For example, modelers built ZBrush maquettes to proof characters’ proportions. To frame shots, Verbinski worked with a virtual camera on ILM’s motion capture stage and layout artists tweaked the final camera moves on the same stage. The crew didn’t bother with color scripts, which lighting directors on most animated films rely on. Instead, they lit scenes as they do for visual effects – for realism. “And, we created the assets as if we were creating characters,” Alexander says. “They could be lit and rendered on the fly by the technical directors.”

    To speed the process, TDs [technical directors] could work on multiple shots as if they were one shot. And, Alexander assigned two CG supervisors, Kevin Sprout and Pat Myer to the new job of ‘render triage.’ “If anyone spent more than an hour on a shot, we told them to call their supervisor or send the shots to render triage,” Alexander says. “We had shots with 30 characters that have hair, feather and cloth simulations. We knew we had to help the TDs. It was a strategy game.”

    It’s fitting, then, that one of Alexander’s hobbies is collecting and playing games, and not just video games. His collection of board games now totals around 800. “Not Ameritrash,” he laughs. “Mostly games out of Europe.” Games like Settlers of Catan, Twilight Struggle, Lords of Vegas, among others.

    “We usually have three or four players,” he says. “Twilight Struggle is set during the cold war, and based on history. In Lords of Vegas, the players build casinos and can take chances. I play Settlers of Catan for the strategy. I like them for the interaction with people and for the game mechanics.”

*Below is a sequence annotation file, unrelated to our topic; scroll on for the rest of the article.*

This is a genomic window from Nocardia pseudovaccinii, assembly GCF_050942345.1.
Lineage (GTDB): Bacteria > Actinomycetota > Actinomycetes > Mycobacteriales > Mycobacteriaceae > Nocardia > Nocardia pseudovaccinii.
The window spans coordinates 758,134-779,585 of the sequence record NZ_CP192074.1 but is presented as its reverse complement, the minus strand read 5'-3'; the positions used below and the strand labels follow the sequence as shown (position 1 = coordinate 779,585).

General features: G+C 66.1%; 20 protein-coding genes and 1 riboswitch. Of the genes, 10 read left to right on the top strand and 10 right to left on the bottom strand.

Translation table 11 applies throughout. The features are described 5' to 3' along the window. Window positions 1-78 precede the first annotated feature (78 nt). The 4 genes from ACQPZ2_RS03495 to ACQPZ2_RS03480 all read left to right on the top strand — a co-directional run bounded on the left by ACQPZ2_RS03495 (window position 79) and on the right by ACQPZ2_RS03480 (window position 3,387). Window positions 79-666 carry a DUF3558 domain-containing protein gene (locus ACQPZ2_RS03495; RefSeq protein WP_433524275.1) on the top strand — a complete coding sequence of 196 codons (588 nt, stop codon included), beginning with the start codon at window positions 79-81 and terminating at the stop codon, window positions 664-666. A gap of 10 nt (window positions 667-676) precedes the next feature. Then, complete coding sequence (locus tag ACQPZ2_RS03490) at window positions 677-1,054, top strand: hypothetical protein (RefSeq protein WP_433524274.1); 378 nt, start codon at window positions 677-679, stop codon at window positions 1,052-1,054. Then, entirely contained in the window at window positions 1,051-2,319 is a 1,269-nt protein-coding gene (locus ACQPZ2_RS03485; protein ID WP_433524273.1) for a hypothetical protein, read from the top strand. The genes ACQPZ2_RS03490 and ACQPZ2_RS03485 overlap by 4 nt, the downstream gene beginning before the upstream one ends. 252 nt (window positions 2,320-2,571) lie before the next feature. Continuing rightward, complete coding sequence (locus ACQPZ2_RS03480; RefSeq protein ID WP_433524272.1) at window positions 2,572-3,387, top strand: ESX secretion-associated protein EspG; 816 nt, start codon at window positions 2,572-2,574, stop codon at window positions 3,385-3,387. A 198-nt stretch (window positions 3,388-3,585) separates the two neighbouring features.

Some of Tim Alexander’s research shots in the deserts.

    So, it should come as no surprise to learn that Alexander studied engineering in school, receiving a masters’ degree in electrical engineering from Cornell University. The surprise is that he minored in theater. The two courses of study seem far apart until he explains that electrical engineering included image processing, and that his minor was in theater lighting design.

    “I was in theater in high school,” he say, “and performed in the Hawaii community theater in Honolulu, and in opera. But I realized that to be an actor, I had to be really, really good, or I’d end up in a tree house like some people I knew. And, I knew I was more talented in math.” So, with a little stage fright helping him along, he moved backstage when he was a junior to concentrate on lighting design. Then, he took both his talents, math and lighting design to college.

    Rango. © ILM and Paramount Pictures
    Rango. © ILM and Paramount Pictures
    Rango. © ILM and Paramount Pictures
    Rango. © ILM and Paramount Pictures
    Rango. © ILM and Paramount Pictures

    Alexander’s fascination with theater came, perhaps, from his parents. Although, they weren’t involved with theater or art, every Sunday was family movie night. “We’d sit in our hot tub for a while and look at Diamond Head,” he says. “And then we’d go inside and watch movies Dad rented. And not just first-run movies. We watched Lawrence of Arabia and films like that.”

    At Cornell, all these disparate interests, math, movies, and theater lighting design, clicked into place when Don Greenberg, the legendary computer graphics pioneer, and a professor at Cornell then and now, brought George Joblove from ILM to campus to talk about ‘Terminator 2.’ Alexander realized that his major and his minor both made sense in the world of visual effects. So, he sent his resume to every studio he could find.

    Rango. © ILM and Paramount Pictures